Thread: All about knots

  1. #26
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    Simple knots can be used for more complex task. With a alpine butterfly and a bowline, a Y function can be made. Post your knot tips
    P.S. I do realize rope on rope is a bad idea. A carabiner would be called for.

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    Last edited by MichaelXYZ; 04-02-2012 at 10:19 PM.

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    Quote Originally Posted by MichaelXYZ View Post
    Simple knots can be used for more complex task. With a alpine butterfly and a bowline, a Y function can be made. Post your knot tips
    P.S. I do realize rope on rope is a bad idea. A carabiner would be called for.
    Fancy. Would a double loop figure 8 achieve the same thing and be more efficient?
    ~Drew
    Firefighter/EMT/Technical Rescue
    USAR TF Rescue Specialist

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    Quote Originally Posted by FiremanLyman View Post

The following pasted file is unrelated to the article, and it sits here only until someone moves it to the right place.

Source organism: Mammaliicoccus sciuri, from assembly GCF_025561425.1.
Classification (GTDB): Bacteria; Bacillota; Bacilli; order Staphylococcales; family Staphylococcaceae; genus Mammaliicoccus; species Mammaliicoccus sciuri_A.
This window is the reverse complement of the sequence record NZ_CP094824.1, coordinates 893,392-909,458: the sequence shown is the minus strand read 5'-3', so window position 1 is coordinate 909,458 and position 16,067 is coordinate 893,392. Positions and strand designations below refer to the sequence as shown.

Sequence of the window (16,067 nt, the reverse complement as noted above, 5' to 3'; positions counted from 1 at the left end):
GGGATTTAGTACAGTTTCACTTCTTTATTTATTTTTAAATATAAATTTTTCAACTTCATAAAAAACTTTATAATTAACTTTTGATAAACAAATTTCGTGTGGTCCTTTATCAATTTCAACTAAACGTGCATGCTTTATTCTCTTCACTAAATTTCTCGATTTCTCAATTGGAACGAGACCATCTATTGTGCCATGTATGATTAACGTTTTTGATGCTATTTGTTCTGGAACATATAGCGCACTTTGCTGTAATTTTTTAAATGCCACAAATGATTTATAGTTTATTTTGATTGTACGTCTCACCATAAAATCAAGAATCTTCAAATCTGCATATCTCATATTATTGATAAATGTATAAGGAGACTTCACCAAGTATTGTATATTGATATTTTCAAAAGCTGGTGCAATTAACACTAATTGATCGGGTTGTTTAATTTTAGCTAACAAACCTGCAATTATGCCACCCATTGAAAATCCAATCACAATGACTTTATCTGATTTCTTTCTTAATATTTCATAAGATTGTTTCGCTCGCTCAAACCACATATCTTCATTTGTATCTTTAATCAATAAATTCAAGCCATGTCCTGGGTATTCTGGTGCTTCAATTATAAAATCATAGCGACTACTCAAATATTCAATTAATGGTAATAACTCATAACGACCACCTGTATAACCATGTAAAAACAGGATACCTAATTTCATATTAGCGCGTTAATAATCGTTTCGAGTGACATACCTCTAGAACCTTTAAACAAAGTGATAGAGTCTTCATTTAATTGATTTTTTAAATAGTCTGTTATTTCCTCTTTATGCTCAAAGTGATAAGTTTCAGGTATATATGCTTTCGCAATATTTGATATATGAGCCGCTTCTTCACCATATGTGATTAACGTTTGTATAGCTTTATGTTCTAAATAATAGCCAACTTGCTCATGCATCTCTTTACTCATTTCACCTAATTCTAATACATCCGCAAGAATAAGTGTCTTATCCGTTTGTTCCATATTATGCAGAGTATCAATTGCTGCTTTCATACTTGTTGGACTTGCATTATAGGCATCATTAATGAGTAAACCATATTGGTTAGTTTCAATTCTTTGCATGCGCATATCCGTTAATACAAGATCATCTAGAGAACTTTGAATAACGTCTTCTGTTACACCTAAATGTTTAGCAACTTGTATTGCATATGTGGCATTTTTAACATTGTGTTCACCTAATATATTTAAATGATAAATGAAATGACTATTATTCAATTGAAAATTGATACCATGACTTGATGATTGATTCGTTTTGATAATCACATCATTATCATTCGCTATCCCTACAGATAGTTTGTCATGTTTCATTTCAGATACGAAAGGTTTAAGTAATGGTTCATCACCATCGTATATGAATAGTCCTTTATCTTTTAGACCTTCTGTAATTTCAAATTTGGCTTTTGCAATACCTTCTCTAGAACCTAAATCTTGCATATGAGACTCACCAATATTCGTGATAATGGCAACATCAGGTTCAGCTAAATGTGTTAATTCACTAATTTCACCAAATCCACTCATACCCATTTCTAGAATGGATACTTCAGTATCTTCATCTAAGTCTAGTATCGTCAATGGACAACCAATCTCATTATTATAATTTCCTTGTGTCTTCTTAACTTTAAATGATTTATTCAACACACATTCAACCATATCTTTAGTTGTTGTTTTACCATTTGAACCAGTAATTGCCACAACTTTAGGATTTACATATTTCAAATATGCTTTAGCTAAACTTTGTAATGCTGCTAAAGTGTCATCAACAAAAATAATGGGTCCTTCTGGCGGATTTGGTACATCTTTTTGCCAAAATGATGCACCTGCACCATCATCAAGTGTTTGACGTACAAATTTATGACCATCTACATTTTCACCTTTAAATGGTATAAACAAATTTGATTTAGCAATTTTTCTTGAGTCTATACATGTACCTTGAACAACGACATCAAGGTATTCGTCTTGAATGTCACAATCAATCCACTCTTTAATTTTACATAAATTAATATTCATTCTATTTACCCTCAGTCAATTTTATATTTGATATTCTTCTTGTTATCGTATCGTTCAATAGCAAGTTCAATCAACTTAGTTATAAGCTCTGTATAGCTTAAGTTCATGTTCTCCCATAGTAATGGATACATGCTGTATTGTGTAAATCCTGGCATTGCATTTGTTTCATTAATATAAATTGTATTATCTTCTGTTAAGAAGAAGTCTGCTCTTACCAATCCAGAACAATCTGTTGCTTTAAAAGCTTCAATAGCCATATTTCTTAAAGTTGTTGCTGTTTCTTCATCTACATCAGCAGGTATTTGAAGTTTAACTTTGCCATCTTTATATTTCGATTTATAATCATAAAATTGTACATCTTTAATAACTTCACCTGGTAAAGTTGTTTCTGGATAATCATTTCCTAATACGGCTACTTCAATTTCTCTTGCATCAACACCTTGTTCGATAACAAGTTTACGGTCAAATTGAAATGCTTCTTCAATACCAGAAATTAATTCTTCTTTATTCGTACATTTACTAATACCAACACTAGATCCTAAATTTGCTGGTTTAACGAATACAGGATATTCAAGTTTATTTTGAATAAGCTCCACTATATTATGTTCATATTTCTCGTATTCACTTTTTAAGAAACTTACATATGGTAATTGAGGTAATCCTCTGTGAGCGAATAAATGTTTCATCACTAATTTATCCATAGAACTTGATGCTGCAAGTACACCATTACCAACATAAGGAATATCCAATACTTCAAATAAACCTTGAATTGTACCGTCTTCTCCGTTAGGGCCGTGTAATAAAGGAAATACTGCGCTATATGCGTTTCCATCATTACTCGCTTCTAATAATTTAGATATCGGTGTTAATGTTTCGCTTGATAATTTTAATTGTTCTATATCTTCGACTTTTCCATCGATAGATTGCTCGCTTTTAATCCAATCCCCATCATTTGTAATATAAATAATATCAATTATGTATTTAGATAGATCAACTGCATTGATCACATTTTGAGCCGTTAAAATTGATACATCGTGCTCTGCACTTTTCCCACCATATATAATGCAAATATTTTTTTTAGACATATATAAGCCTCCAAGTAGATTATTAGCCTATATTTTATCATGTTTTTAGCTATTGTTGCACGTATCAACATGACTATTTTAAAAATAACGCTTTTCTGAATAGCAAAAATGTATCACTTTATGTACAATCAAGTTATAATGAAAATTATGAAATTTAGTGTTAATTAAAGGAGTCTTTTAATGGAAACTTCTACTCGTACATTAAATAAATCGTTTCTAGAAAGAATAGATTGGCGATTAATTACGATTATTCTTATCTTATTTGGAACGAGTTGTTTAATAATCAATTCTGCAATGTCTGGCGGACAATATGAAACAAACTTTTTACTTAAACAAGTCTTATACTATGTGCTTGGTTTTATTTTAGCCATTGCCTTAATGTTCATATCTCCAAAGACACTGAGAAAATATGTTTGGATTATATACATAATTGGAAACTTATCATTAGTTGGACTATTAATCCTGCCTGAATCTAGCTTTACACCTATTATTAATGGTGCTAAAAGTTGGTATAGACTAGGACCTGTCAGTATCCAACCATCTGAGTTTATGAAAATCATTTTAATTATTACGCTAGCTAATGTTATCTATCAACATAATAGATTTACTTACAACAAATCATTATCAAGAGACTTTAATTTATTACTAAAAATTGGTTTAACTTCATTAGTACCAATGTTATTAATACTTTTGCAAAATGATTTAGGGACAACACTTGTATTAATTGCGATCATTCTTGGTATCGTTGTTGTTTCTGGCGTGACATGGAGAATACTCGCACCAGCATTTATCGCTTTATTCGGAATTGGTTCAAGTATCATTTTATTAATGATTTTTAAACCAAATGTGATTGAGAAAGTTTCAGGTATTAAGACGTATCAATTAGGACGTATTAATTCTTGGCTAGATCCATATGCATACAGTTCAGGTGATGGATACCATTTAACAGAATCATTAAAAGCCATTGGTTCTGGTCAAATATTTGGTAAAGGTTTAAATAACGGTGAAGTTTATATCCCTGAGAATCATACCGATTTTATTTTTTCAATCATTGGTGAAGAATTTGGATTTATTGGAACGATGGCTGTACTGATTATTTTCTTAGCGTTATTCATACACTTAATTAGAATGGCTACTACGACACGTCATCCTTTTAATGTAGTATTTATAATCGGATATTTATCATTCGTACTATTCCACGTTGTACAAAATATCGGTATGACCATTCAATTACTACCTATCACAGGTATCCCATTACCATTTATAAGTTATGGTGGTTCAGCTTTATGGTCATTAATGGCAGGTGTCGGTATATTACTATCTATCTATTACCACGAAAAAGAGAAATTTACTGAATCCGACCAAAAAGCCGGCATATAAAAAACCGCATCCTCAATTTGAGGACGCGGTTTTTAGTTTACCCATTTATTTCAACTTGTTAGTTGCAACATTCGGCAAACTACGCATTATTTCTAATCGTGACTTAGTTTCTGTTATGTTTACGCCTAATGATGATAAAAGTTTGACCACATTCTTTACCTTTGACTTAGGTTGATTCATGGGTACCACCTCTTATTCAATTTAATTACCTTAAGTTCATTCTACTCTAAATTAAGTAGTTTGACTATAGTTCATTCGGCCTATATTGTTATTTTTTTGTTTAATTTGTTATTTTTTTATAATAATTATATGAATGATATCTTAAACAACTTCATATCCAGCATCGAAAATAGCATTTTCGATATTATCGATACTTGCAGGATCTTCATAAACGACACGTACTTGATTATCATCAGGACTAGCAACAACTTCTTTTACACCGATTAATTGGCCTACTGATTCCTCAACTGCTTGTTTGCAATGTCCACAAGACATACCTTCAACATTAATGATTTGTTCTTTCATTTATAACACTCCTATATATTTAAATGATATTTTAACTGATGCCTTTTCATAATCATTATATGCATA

Fancy. Would a double loop figure 8 achieve the same thing and be more efficient?
    Well, gotta love the internet, learn so much, your knot is certainly better (mine looks purty though). Thanks for sharing, kinda like the double butterfly. Will be sure to practice that knot. Mucho Gracias.

    http://www.youtube.com/watch?v=RQSCuies4jo
    Last edited by MichaelXYZ; 04-04-2012 at 07:05 AM.

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    I think I got it Do you have any more cool tips in your bag of tricks? Thanks for sharing the knot.

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    Thought I would share the smartphone knot apps I use. I will list the ones that I think worthy of mention.

    Knots 3D: Lots of knots and is updated often. Very easy to follow.
    http://itunes.apple.com/us/app/knots...453571750?mt=8

    Animated knots: Very good knot app.
    http://itunes.apple.com/us/app/anima...376302649?mt=8

    Knot Guide
    : has a free version
    http://itunes.apple.com/us/app/knot-...399947682?mt=8

    All the above apps are very good and should be useful in your job.

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    Quote Originally Posted by FiremanLyman View Post
    Fancy. Would a double loop figure 8 achieve the same thing and be more efficient?

    What knot would you use for hoisting a box with no handles?